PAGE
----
You can keep clients happy with a reasonable wait time. When dealing with emergencies, walk-ins, and extended visits, a veterinary
practice can easily get off schedule. Ask your front-desk staff to stay on top of how long clients have been sitting. That
can help you prioritize to attend to them faster. When someone's in the waiting area for 30 minutes or more, you can pick
up the pace. Without knowing about the backed-up schedule, you may not be as motivated.
Clients realize that we may get behind because of the nature of our business, but make sure team members acknowledge when
clients wait and keep them informed with updates. In my clinics, if we keep a wellness-care client beyond 45 minutes, we give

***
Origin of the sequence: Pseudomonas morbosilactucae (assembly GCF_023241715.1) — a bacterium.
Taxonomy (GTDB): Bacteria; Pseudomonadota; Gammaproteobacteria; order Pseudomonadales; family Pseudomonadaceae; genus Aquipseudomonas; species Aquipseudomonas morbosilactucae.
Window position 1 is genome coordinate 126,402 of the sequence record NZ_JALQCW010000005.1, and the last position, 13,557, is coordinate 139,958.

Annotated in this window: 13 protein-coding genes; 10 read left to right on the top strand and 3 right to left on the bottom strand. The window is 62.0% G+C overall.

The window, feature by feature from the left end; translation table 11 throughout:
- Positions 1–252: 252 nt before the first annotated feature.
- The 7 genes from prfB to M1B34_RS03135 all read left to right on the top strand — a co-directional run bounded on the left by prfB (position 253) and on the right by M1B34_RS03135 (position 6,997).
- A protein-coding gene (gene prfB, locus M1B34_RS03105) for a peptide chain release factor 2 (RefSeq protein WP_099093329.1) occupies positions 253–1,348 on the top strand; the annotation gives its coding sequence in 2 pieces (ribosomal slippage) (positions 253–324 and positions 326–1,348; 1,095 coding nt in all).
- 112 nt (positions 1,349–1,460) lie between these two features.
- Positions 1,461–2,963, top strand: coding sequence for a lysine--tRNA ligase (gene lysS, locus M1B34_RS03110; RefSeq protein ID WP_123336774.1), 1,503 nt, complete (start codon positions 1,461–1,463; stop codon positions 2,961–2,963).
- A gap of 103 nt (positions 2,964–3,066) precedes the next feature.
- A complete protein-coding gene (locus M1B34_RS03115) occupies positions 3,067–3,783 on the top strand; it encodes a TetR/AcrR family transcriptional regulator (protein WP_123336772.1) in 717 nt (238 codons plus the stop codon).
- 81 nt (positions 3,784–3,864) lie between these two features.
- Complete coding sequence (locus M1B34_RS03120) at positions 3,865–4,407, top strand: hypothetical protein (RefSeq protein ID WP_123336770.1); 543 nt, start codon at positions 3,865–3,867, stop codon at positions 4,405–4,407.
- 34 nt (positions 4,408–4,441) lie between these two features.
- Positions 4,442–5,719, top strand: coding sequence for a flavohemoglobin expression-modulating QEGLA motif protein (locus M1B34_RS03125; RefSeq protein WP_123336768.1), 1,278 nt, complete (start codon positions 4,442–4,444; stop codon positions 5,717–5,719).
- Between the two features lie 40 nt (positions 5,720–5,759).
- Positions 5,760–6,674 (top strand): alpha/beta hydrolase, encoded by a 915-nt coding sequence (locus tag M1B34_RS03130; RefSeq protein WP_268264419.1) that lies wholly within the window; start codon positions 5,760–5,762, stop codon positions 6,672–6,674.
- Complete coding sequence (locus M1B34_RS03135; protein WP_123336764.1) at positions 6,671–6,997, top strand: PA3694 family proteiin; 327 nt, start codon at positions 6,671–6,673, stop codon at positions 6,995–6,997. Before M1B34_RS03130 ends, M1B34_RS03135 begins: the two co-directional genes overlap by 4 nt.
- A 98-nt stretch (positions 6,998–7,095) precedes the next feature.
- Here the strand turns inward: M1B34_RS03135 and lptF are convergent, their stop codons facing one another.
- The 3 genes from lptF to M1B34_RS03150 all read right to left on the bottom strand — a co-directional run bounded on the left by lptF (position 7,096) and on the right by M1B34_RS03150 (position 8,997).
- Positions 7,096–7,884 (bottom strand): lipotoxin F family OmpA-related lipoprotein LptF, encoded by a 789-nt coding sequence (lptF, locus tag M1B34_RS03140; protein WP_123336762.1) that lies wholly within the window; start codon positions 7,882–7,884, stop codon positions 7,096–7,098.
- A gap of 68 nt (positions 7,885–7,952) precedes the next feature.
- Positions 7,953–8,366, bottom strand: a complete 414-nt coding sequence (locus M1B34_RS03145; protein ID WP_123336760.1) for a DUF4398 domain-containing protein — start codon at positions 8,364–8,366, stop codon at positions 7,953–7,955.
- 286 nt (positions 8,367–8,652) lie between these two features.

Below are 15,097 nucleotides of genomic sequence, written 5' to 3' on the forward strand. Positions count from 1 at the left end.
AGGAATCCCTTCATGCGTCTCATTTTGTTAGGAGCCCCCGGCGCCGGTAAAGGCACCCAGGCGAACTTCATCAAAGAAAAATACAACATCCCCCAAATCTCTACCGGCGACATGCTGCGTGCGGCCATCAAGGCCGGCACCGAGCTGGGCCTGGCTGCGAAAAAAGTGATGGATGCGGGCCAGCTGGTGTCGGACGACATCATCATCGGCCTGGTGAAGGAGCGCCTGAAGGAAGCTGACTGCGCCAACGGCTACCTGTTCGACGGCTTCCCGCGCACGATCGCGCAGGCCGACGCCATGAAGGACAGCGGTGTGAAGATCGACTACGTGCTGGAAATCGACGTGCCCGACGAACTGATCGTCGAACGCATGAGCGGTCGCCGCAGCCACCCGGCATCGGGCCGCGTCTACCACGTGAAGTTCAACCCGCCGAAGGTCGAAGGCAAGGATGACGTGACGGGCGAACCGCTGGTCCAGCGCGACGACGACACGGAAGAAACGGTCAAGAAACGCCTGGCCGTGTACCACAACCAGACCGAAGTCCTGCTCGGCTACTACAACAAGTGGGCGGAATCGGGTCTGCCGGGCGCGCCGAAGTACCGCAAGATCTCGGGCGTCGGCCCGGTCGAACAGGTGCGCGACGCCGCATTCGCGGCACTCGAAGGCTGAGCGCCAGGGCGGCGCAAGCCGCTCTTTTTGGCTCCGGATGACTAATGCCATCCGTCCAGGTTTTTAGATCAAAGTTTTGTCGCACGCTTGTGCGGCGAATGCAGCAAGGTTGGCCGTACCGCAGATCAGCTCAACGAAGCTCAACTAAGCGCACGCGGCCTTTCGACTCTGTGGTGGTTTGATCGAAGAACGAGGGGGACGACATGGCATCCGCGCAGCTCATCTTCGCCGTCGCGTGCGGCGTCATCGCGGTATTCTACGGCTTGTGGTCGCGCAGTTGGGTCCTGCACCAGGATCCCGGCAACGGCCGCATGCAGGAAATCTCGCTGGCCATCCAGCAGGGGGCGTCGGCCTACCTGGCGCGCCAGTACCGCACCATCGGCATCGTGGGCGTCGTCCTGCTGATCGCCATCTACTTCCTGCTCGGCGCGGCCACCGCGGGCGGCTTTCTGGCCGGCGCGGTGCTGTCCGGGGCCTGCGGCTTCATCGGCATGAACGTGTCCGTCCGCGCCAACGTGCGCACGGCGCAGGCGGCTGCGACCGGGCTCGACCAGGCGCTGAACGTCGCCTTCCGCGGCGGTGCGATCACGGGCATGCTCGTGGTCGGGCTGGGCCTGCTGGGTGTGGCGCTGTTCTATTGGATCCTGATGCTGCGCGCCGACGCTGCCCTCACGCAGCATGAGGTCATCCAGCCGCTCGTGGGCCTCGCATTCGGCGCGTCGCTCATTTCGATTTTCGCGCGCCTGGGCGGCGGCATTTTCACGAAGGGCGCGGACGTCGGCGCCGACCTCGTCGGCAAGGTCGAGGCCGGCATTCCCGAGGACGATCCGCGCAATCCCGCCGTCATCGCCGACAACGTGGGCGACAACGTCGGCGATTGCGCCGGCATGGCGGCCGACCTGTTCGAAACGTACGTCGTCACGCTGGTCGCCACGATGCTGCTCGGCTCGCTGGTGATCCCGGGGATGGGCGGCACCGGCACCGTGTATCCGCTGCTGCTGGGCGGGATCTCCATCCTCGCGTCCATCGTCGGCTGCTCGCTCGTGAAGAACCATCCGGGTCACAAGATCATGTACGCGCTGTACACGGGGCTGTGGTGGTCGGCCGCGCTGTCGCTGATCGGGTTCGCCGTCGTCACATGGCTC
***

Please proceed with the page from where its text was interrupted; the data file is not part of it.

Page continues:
a "waiting patiently" discount of $5. That's not a huge chunk of money, but enough to make a huge difference in the client's
attitude, because it shows that we respect the client's time.
Another way to decrease client wait times is to post a sign that reads, "If we have not attended to you in the last 15 minutes,
please check with the front desk." This helps in two ways. First, the client feels more comfortable about approaching us about
the time. Second, clients take the initiative during really busy times so we don't neglect them.
If you're not measuring wait time, try it. Receptionists can keep a chart of appointment times, actual arrivals, and checkout
times. You may discover a chronic time problem that's driving clients away. If you're consistently falling behind, you may
be understaffed or need longer appointment times.
Veterinary Economics Editorial Advisory Board member Dr. Jeff Rothstein, MBA, is president of Progressive Pet Animal Hospitals in Michigan.